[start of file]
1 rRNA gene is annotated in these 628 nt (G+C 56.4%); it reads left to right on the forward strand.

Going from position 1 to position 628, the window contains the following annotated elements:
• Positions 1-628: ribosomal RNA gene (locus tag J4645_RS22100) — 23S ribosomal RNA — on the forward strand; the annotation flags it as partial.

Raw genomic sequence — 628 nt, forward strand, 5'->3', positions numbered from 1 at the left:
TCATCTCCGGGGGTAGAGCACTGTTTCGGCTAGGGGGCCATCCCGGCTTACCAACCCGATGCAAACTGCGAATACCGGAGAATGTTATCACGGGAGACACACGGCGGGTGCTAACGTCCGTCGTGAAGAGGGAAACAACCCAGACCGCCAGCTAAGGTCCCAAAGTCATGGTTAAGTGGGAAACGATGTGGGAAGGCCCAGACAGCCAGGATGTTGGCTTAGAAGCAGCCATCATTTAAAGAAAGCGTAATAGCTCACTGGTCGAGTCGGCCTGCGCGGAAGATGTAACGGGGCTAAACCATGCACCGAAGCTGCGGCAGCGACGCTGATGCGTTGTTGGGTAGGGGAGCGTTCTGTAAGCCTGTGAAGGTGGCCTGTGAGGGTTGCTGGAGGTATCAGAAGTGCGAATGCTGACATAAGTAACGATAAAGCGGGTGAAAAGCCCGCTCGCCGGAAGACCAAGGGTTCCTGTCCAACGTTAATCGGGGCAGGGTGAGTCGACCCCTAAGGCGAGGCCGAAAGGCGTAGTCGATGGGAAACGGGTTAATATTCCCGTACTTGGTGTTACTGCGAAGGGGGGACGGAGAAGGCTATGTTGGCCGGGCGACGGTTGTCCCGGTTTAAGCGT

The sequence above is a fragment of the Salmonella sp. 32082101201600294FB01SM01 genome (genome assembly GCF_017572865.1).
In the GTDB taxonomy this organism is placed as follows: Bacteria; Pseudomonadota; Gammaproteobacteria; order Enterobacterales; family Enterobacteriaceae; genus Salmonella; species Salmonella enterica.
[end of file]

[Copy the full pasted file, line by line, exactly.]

1 rRNA gene is annotated in these 628 nt (G+C 56.4%); it reads left to right on the forward strand.

Going from position 1 to position 628, the window contains the following annotated elements:
• Positions 1-628: ribosomal RNA gene (locus tag J4645_RS22100) — 23S ribosomal RNA — on the forward strand; the annotation flags it as partial.

Raw genomic sequence — 628 nt, forward strand, 5'->3', positions numbered from 1 at the left:
TCATCTCCGGGGGTAGAGCACTGTTTCGGCTAGGGGGCCATCCCGGCTTACCAACCCGATGCAAACTGCGAATACCGGAGAATGTTATCACGGGAGACACACGGCGGGTGCTAACGTCCGTCGTGAAGAGGGAAACAACCCAGACCGCCAGCTAAGGTCCCAAAGTCATGGTTAAGTGGGAAACGATGTGGGAAGGCCCAGACAGCCAGGATGTTGGCTTAGAAGCAGCCATCATTTAAAGAAAGCGTAATAGCTCACTGGTCGAGTCGGCCTGCGCGGAAGATGTAACGGGGCTAAACCATGCACCGAAGCTGCGGCAGCGACGCTGATGCGTTGTTGGGTAGGGGAGCGTTCTGTAAGCCTGTGAAGGTGGCCTGTGAGGGTTGCTGGAGGTATCAGAAGTGCGAATGCTGACATAAGTAACGATAAAGCGGGTGAAAAGCCCGCTCGCCGGAAGACCAAGGGTTCCTGTCCAACGTTAATCGGGGCAGGGTGAGTCGACCCCTAAGGCGAGGCCGAAAGGCGTAGTCGATGGGAAACGGGTTAATATTCCCGTACTTGGTGTTACTGCGAAGGGGGGACGGAGAAGGCTATGTTGGCCGGGCGACGGTTGTCCCGGTTTAAGCGT

The sequence above is a fragment of the Salmonella sp. 32082101201600294FB01SM01 genome (genome assembly GCF_017572865.1).
In the GTDB taxonomy this organism is placed as follows: Bacteria; Pseudomonadota; Gammaproteobacteria; order Enterobacterales; family Enterobacteriaceae; genus Salmonella; species Salmonella enterica.